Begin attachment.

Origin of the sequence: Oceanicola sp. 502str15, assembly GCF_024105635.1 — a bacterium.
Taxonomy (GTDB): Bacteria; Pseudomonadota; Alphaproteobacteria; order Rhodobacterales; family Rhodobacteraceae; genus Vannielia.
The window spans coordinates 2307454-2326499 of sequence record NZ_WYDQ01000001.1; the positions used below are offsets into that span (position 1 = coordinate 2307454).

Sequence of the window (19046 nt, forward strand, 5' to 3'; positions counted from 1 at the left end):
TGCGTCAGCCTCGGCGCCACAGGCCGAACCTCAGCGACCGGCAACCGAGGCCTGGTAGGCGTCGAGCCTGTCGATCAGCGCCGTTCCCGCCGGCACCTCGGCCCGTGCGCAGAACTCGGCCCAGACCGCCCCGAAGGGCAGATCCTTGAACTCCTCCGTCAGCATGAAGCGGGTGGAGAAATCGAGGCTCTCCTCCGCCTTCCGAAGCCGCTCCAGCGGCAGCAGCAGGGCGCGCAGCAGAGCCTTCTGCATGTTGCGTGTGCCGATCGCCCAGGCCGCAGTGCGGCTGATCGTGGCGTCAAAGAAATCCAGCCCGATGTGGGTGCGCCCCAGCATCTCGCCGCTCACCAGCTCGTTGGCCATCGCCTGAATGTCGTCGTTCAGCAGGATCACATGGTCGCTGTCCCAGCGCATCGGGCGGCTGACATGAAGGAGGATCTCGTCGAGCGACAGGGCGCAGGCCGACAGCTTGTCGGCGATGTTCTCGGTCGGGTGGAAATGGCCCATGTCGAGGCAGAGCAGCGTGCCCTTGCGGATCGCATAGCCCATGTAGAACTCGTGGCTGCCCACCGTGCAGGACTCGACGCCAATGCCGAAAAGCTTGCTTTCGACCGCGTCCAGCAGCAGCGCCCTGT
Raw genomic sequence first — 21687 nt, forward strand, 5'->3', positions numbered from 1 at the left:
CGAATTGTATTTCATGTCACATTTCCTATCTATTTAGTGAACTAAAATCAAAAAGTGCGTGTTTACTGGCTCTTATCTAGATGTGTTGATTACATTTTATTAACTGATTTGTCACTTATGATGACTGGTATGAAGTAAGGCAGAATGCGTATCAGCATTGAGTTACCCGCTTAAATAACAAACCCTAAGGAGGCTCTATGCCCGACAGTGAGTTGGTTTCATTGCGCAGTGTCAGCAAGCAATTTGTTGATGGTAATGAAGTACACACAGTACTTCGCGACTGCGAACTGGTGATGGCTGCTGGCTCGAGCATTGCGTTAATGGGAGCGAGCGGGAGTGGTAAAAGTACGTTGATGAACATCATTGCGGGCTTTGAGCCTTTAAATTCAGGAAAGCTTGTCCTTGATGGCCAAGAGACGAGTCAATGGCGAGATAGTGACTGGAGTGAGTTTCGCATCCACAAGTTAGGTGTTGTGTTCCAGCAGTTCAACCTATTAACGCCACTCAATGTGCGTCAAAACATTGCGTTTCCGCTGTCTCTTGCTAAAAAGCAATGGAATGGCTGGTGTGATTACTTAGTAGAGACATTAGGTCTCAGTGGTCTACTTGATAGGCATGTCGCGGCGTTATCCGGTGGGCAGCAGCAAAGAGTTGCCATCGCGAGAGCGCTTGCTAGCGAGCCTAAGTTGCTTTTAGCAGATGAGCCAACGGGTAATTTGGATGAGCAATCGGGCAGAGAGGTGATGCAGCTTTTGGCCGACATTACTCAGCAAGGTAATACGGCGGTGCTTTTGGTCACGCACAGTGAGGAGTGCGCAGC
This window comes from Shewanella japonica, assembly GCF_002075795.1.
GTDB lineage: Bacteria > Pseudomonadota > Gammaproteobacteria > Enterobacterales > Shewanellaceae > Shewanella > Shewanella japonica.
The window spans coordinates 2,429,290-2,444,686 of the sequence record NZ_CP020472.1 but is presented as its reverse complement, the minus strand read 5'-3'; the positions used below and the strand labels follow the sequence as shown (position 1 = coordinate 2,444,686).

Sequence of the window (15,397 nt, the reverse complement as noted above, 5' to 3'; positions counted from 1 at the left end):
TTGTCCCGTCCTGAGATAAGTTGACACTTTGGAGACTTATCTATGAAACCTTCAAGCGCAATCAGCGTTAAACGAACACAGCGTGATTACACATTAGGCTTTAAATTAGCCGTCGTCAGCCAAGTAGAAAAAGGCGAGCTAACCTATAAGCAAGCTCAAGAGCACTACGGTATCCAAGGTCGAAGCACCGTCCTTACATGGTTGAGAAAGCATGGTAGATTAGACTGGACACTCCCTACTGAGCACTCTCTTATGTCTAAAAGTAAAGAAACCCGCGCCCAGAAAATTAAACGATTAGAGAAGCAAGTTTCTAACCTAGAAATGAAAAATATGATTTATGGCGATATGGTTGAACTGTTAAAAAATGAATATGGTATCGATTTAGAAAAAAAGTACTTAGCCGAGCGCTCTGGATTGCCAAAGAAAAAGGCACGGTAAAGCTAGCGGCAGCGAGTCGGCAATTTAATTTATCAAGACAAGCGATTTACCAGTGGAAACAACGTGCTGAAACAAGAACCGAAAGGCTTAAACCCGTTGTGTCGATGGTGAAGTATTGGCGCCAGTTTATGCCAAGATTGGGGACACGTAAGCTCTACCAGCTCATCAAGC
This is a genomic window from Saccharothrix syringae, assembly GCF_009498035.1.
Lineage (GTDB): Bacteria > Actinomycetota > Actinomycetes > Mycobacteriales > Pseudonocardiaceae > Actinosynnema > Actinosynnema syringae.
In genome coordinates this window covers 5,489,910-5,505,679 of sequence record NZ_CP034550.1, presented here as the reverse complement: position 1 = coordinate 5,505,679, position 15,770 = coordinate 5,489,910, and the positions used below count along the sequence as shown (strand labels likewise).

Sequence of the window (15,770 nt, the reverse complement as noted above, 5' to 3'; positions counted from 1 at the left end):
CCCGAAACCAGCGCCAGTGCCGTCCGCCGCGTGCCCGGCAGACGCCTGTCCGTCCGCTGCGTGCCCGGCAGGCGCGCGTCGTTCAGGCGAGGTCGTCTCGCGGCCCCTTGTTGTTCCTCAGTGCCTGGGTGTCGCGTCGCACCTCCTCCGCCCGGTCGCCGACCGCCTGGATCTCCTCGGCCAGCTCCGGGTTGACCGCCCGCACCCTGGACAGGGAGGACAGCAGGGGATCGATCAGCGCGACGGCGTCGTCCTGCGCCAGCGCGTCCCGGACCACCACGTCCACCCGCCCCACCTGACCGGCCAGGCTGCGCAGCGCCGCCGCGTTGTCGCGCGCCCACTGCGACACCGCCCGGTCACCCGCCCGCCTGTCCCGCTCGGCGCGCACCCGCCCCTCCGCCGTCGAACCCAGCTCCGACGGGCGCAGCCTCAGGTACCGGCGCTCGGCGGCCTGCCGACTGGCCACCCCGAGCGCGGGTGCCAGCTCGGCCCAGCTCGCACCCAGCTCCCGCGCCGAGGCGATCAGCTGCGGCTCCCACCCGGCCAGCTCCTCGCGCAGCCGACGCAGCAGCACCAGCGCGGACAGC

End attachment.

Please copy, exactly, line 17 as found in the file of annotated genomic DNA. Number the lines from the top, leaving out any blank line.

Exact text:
CCCGAAACCAGCGCCAGTGCCGTCCGCCGCGTGCCCGGCAGACGCCTGTCCGTCCGCTGCGTGCCCGGCAGGCGCGCGTCGTTCAGGCGAGGTCGTCTCGCGGCCCCTTGTTGTTCCTCAGTGCCTGGGTGTCGCGTCGCACCTCCTCCGCCCGGTCGCCGACCGCCTGGATCTCCTCGGCCAGCTCCGGGTTGACCGCCCGCACCCTGGACAGGGAGGACAGCAGGGGATCGATCAGCGCGACGGCGTCGTCCTGCGCCAGCGCGTCCCGGACCACCACGTCCACCCGCCCCACCTGACCGGCCAGGCTGCGCAGCGCCGCCGCGTTGTCGCGCGCCCACTGCGACACCGCCCGGTCACCCGCCCGCCTGTCCCGCTCGGCGCGCACCCGCCCCTCCGCCGTCGAACCCAGCTCCGACGGGCGCAGCCTCAGGTACCGGCGCTCGGCGGCCTGCCGACTGGCCACCCCGAGCGCGGGTGCCAGCTCGGCCCAGCTCGCACCCAGCTCCCGCGCCGAGGCGATCAGCTGCGGCTCCCACCCGGCCAGCTCCTCGCGCAGCCGACGCAGCAGCACCAGCGCGGACAGC